Having recently bought far more than I intended after being targeted by face-to-face marketers who clearly saw the sign ‘sucker’ printed on my forehead, I thought a lot about those old-school sales techniques and how they work.
There are good reasons why face-to-face marketing still survives. A 2009 Forbes Insight survey of 760 business people found they preferred face-to-face meetings and thought the interaction most critical for persuasion (91 percent of people surveyed).
It’s easier to get more of a person’s attention – even if, as I was doing, that person is desperately trying to back away. Virtual communications land up in that massive pile of Things to Do that we all get. The ‘to do’ often ends up as ‘delete’.
What a salesperson in a real-world situation relies on is the customer’s innate politeness. While it is easy enough to ignore the chuggers (i.e. the people who accost you on the streets and try to persuade you to sign up for a direct debit to a charity) if you do give in and speak to them, they see it as a victory. If you stop, you’ll probably listen to the whole spiel and then agree to the smallest possible subscription option.
So, even though many people hate chuggers and express annoyance at the charities that use them, and individual boroughs regulate their work, it is still worthwhile for non-profits to do so. It must be, right?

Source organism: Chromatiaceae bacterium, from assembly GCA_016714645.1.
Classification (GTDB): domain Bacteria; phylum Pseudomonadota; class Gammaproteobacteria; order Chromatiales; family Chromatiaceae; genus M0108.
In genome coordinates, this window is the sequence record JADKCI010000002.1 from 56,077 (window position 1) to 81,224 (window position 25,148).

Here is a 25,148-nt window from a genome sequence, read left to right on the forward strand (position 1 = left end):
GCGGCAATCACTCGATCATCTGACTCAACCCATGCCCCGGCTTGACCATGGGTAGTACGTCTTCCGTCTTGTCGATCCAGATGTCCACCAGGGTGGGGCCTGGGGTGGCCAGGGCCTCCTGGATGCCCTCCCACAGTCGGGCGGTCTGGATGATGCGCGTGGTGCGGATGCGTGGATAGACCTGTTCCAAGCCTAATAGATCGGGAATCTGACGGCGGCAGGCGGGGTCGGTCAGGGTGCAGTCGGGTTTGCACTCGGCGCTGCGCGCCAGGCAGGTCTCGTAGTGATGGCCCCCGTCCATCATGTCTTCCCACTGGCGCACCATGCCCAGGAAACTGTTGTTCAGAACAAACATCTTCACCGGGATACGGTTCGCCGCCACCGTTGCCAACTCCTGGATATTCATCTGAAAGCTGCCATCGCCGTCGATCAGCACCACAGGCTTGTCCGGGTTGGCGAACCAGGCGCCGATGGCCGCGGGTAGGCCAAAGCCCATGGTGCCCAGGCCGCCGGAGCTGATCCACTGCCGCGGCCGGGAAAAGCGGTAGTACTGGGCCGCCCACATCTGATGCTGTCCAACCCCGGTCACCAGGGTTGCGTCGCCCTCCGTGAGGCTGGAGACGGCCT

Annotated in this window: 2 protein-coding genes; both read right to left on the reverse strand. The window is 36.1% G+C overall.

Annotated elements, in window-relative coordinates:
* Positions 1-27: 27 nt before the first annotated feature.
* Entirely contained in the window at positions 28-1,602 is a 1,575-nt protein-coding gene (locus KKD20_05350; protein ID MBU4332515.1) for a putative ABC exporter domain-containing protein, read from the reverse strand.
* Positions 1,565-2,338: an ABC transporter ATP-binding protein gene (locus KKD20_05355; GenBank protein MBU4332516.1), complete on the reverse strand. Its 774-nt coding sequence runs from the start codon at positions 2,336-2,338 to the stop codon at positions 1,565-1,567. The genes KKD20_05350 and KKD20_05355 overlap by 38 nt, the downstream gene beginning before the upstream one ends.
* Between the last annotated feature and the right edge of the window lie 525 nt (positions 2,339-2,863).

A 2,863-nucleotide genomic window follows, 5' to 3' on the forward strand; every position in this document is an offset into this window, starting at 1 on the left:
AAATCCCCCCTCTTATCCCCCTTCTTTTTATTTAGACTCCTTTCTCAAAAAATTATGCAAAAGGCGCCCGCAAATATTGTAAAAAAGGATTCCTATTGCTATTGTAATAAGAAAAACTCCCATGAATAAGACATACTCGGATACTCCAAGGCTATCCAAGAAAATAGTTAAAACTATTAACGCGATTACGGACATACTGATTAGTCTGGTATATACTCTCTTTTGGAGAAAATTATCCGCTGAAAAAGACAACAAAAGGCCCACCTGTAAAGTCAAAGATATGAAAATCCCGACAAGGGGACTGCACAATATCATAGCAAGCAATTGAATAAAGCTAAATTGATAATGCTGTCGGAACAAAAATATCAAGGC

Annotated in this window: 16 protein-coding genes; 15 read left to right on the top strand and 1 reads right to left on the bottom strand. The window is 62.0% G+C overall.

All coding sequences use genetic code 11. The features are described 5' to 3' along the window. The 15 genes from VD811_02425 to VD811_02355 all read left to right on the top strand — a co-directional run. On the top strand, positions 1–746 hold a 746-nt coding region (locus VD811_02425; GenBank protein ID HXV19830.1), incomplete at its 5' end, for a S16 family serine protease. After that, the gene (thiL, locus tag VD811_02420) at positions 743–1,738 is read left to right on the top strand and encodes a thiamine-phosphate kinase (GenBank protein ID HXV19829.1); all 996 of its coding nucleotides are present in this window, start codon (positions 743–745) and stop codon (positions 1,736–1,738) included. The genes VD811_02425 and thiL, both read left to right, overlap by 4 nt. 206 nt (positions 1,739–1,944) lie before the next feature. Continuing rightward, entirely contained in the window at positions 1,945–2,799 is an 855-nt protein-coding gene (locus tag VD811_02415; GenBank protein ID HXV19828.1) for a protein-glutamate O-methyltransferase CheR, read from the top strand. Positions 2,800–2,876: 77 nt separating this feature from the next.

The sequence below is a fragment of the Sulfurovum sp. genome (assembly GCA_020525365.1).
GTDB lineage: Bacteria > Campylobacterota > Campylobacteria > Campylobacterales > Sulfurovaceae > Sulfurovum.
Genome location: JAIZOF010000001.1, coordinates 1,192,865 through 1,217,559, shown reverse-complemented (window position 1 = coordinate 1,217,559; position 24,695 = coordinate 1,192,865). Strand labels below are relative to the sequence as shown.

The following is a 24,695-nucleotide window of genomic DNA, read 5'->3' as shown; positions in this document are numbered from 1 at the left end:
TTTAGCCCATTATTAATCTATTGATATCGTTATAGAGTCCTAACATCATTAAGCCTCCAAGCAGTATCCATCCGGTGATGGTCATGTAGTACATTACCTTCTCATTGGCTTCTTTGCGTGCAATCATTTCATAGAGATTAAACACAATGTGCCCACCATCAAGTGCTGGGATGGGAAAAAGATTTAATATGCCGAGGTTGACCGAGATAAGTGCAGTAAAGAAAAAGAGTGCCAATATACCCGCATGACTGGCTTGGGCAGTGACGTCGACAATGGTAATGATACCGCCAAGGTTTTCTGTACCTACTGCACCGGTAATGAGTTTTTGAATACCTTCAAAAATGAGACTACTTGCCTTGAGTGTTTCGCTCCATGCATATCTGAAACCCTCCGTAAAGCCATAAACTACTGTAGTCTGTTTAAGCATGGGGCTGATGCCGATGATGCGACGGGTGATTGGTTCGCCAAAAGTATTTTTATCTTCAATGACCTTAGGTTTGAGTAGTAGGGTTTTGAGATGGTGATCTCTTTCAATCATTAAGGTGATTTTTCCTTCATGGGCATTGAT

Another innate politeness technique that works is the ‘friends’ thing. Parties rely on this. One person signs up as an ambassador for something – jewellery, beauty products, kitchenware, whatever. They then arrange for parties or events through their network of friends, and friends’ friends. Put on some drinks and nibbles et voila! The perfect environment, friendship and obligation added to lowered inhibitions thanks to the alcohol.
The only risk is that the ambassador might find themselves crossed off Christmas card lists. Forever.
A marketing strategy for a small company needs digital marketing mixed with face-to-face interaction. I’ve joked here about its nastier aspects, but face-to-face communication incorporates many of the tools you can’t get in virtual sales techniques.
A face-to-face interaction uses body language interpretation – even if it’s the one where you spot your target desperately trying to escape, and you offer them a quick and easy get-out.
"Sign up, and you can walk away from me now!"
For polite and non-invasive marketing techniques that work, please contact DWD Freelance Marketing on email@example.com